Credit: Real et al.
Researchers have mapped in fine detail the genetic changes malaria parasites go through as they prepare to infect people.
The atlas maps the malaria parasite Plasmodium falciparum in unprecedented cellular detail as it develops inside a mosquito and prepares to infect humans through a bite. This detailed investigation could lead to new ways to block key stages in the parasite’s development and prevent transmission through future drugs or vaccines.
Mosquitoes are increasingly resistant to pesticides, and the parasite that causes malaria is also becoming increasingly resistant to antimalarial drugs. This has created an urgent need for new ways to fight malaria, which in 2019 caused an estimated 229 million cases and 409,000 deaths, most of which were young children in sub-Saharan Africa.
To reinvigorate efforts in drug or vaccine discovery, a team from the lab of Professor Jake Baum at Imperial College London and the lab of Dr Mara Lawniczak from the Wellcome Sanger Institute have examined the human malaria parasite Plasmodium falciparum in unprecedented detail. Their results are published today in Nature Communications.
P. falciparum develops in the midgut of a mosquito before travelling to the mosquito’s saliva glands, ready to infect a human when the bug bites. During these phases, the parasite goes through many stages important for its development and ability to transmit, including changing into different forms.
The team tracked how these stages were controlled by analysing the activity of genes throughout the process. They isolated the different forms of the parasite and produced 1467 ‘transcriptomes’ – maps of which genes in single cells are turned on or off during the different stages.
When genes are turned on, they instruct the cell to make different proteins and drive developmental changes, such as causing the parasite to exit the midgut and colonise the salivary gland of the mosquito, or to travel through human cells to reach the liver, where the parasite prepares to invade more human cells.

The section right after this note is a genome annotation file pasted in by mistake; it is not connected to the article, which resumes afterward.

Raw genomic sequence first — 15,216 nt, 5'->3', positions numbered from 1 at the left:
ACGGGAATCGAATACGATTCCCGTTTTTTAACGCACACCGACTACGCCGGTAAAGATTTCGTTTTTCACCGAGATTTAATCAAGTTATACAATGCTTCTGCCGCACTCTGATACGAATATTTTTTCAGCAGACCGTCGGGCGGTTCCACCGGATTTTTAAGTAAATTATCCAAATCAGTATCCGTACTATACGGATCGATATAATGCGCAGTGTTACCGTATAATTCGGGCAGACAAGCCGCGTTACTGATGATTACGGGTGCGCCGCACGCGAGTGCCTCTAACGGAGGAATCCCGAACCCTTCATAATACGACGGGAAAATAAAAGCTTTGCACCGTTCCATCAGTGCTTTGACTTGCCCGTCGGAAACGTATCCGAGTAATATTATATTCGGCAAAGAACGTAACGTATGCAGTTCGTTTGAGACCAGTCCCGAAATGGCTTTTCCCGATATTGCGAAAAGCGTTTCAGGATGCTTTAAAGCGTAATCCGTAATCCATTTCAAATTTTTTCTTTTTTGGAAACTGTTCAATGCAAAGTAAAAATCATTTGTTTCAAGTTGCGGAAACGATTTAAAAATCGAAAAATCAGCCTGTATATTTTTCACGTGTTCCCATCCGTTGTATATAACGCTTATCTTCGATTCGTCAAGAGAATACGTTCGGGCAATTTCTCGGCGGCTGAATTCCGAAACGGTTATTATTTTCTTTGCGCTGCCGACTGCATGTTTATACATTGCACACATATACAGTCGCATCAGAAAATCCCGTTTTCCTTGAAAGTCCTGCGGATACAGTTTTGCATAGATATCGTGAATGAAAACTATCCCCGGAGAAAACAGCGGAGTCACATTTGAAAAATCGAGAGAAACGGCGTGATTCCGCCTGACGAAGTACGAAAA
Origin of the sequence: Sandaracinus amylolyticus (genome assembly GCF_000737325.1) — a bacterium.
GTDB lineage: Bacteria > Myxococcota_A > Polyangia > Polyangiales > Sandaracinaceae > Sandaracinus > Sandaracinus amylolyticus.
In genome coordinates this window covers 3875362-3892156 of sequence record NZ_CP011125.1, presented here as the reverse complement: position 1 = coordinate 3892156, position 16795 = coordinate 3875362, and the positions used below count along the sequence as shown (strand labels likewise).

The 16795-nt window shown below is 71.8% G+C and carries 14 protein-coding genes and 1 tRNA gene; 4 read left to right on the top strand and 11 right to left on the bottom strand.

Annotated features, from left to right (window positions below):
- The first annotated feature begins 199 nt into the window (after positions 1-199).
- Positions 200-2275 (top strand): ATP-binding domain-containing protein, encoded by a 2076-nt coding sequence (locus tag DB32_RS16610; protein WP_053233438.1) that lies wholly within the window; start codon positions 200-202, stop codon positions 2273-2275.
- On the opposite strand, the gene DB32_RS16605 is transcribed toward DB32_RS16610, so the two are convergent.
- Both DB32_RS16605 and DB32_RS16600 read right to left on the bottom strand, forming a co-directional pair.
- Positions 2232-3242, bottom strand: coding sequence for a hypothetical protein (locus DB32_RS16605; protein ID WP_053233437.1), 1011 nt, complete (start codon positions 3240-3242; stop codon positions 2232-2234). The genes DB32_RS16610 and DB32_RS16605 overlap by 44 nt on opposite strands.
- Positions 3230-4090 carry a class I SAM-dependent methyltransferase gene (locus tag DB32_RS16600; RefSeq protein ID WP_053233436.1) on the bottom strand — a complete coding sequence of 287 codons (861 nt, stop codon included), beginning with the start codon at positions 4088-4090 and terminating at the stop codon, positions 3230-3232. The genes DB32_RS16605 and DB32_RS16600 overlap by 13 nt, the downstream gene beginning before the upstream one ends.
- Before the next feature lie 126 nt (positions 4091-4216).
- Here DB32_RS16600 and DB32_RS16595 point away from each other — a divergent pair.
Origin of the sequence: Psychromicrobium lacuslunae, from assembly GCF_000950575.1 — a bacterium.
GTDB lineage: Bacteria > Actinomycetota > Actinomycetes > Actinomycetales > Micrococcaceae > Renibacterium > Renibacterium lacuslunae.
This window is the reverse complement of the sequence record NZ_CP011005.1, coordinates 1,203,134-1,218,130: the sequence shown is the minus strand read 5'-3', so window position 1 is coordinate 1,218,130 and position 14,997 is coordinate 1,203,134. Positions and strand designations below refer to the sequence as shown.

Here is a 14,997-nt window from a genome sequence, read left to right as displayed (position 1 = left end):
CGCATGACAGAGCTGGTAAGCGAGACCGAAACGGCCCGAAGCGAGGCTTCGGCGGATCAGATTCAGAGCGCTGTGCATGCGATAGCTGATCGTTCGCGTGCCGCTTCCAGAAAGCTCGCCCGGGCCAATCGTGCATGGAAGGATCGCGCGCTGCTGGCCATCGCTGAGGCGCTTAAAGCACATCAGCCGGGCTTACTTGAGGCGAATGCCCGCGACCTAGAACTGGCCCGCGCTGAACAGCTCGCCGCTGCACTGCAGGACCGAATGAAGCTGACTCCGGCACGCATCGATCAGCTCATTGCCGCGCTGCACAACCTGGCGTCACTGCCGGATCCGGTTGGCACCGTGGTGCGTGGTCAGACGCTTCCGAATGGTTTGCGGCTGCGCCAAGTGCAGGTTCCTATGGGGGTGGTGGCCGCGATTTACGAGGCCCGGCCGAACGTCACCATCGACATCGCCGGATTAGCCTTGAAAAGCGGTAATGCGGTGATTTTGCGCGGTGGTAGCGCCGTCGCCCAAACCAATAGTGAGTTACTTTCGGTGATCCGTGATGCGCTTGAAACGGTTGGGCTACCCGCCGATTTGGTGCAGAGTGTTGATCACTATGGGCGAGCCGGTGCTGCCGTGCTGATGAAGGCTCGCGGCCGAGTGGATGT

Knowing how these processes work in detail at the cellular level reveals to researchers new targets that could be blocked to stop development, preventing transmission of the parasite.
Dr Eliana Real, from the Department of Life Sciences at Imperial, said: “Being directly based on the human-infective parasite, our new data have clear implications for malaria control, which has an increasing focus on transmission blocking strategies both in terms of drugs that kill the parasite as it moves between stages and protective vaccines. Understanding how parasites behave transcriptionally within the mosquito vector provides a found
dation from which new strategies will surely arise.”
As well as surveying the whole transmission cycle of the parasite, the team focused on what is called the sporozoite stage: the form released into the human skin during a mosquito bite. They sorted parasites from within the mosquito during their development, and isolated sporozoites after an infectious bite as they interact with human skin cells. In doing so, they were able to find specific patterns of gene expression that define each of the critical stages in these processes.
Dr Virginia Howick, previously from the Wellcome Sanger Institute and now based at the University of Glasgow, said: “This fine granularity enables us to trace sporozoite developmental processes and to propose new mechanistic targets essential for each step and future vaccine targets for blocking malaria infection.”
The team were also able to compare their data with a similar set from the related parasite Plasmodium berghei, a rodent malaria parasite that is often used as a model for studying malaria disease in the lab. This showed which genes are common between species, and which are specific to the human version of the parasite.
Dr Farah Dahalan, from the Department of Life Sciences at Imperial, said: “This level of gene surveillance at the individual parasite level throughout its life cycle will provide an invaluable resource for researchers to discover previously unexplored elements of Plasmodium cell biology, comparative Plasmodium species biology and the development of control methods that target particular pathways or lay the foundations for improving vaccines.”
The researchers have made all their data available on an interactive website, where the transcriptional profile of any gene across any stage of the Plasmodium life cycle can be easily and freely viewed.
The research was funded by Wellcome, the Bill & Melinda Gates Foundation, and the Royal Society.
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